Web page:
Monarchs fall short to Olentangy Braves


Olentangy quarterback Riley Bruenig (18) is smothered on this play by Marysville’s Tyler Bates (4), Sean Brogan (60) and Bodie Eberhart (21). The Monarchs lost 21-14.
(Journal-Tribune photo by Chad Williamson)
There is something to be said for a prize fighter who keeps moving forward despite getting his face blistered by a superior opponent.
Often a crowd favorite, overmatched fighters with moxie embody the American spirit of never giving up. They push on through a storm of punches and, in a way, they win because they fight.
Similarly, the Marysville football team is a battler. Having already lost an overtime heartbreaker to Jon Alder to open the season and leading a tough Olentangy Liberty team into the fourth quarter before falling, the Monarchs don’t quit.
The local squad faced its toughest opponent of the season Friday at home in a one-loss Olentangy team. As in previous games, the Monarchs took the Braves’ best punches, but stood tied 14-14 midway through the fourth quarter.
In the end, however, a late touchdown pass by the Delaware County squad put the Monarchs away, 21-14, and sent them into the start of conference play with a 2-3 record.
“Our kids are willing to compete with anyone right now,” MHS coach Brent Johnson said after the game. “Our defense really battled tonight, man.”
The stat sheet shows a game a little more lopsided than the one reflected on the scoreboard.
Marysville could muster only 148 yards of offense on the night, 124 of which came on the ground. Potent running back Thomas Rush was held to 30 yards on 11 carries, but did haul in a nine-yard touchdown pass.
Monarch QB Walker Heard threw the ball 11 times, which is a season’s worth in the ground-oriented Marysville offense. Heard completed just three throws for 24 yards and a touchdown, but did fall victim of a few drops.
The Braves ran for 178 yards on the night and quarterback Riley Bruening completed 12-of-19 passes for 208 yards. Bruening had success on slants and deep routes that attacked the middle of the Monarch defense.
Johnson explained that Marysville had seen on film that teams had found success in putting pressure on Bruening by blitzing. To free up pass rushers, the Monarchs played a lot of man coverage.
The Monarchs failed to get consistent pressure on the senior signal caller and as a result he was able to scan the field for the matchups he wanted, which were often between the hashes.
“He showed a lot of poise in the pocket,” Johnson said.
Some coaches say that the story of a game can be told in success on first down. Others believe converting on third down and moving the chains is a gauge of success.
On Friday night, Olentangy lived and died on fourth down.
Three times the Braves turned the ball over on downs, all three on incomplete passes.
However, Olentangy attempted to convert five fourth-down passes and the other two went for touchdowns.
After a scoreless first quarter, Bruening opened the scoring in the second by completing a fourth-down pass over the middle to Adam Primm, who took the ball 23 yards to paydirt. The point after gave the Braves a 7-0 lead with 9:49 left in the half.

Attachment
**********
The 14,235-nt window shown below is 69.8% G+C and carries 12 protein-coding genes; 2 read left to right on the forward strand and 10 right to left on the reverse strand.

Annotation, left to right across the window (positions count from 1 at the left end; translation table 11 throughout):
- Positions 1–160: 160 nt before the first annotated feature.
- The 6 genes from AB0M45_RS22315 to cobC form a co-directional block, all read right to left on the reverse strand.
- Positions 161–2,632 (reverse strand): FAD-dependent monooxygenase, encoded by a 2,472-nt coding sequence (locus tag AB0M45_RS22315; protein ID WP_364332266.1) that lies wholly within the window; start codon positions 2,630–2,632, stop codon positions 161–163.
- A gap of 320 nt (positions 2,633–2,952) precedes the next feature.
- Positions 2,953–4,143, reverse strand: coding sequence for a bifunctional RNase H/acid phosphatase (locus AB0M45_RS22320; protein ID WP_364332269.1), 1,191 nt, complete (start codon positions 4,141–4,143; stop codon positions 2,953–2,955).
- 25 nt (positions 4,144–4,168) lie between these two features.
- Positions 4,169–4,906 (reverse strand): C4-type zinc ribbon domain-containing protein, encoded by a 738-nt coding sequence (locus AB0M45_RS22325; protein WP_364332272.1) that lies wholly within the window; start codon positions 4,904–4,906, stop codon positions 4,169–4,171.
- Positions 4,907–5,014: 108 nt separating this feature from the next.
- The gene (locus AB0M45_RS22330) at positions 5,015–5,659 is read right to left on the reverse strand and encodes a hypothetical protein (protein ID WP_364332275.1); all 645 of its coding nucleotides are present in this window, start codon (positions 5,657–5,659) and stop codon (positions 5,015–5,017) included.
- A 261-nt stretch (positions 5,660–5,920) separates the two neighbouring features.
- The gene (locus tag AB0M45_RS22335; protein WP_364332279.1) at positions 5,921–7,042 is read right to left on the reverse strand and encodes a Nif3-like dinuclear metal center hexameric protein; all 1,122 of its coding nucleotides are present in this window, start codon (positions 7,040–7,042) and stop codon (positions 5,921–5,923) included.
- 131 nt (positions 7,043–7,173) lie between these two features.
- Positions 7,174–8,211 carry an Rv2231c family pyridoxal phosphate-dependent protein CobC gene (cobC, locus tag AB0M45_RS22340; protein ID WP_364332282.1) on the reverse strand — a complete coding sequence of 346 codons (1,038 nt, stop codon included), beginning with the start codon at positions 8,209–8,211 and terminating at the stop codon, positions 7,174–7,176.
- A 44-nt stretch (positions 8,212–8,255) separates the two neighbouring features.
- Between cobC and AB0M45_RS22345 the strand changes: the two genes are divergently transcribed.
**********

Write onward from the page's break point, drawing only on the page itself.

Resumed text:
Marysville answered with its fourth punt of the first half, but the Monarch defense came up with a strip on a completed pass. Rush fell on the ball at the Olentangy 44 with 6:53 left in the half.
As it turns out, the Monarchs needed every bit of the clock to cover those yards.
Rush picked up a first down and teammate Chase Kilgore followed with some tough running to move the chains and put the ball at the 20.
From there, Marysville faced fourth-and-one at the 11, but Heard and his offensive line surged forward for three yards and a fresh set of downs.
Marysville face third down at the four, but an illegal shift pushed the ball back to the nine as the gamed moved to under a minute left in the half.
Heard dropped back to pass and appeared locked on a receiver heading in to the right corner of the end zone,. He quickly pivoted and found Rush in the left flat with a blocker. Rush made his way to the end zone with just 15 seconds left in the half.
The point after by Thomas Wolfe never got more than eight feet off the ground and sailed under the crossbar, leaving the Monarchs trailing 7-6 at the half.
The Braves faced fourth-and-six in MHS territory early in the second half when Bruening found Caden Kaiser on a slant over the middle. He found a seam for a 39-yard score and subsequent PAT put the score at 14-6 with 8:40 left in the third.
Again, Marysville’s offense followed with a punt, and again the Braves tried to convert a fourth down in Monarch territory but failed.
With the third quarter rapidly ticking away, Monarch wing Bodie Eberhart took a double handoff inside and broke up the right sidelines for a 57-yard touchdown.
Heard ran the two-point try in to tie the game at 14-14 with 39 seconds left in the third.
The teams traded punts as the fourth quarter clock moved under eight minutes. Pinned deep, the Braves’ offense roared back to life marching 82 yards over the next five minutes to take the lead.
Bruening provided the dagger with his third TD toss of the game, this one a seven-yard pass to Primm in the back left corner of the end zone. The point after closed out the scoring at 21-14 with 2:31 left in the game.
The ground-dominant run game of Marysville was forced into the back seat as the Monarchs gave the first glimpse of their two-minute offense. But passing the ball vertically is not what the local squad is built for and except for a pass interference call on Olentangy, the home crowd had little to cheer for down the stretch.
The Monarchs (2-3), who will travel to Dublin Coffman on Friday, eventually turned the ball over on downs and the Braves killed the clock.

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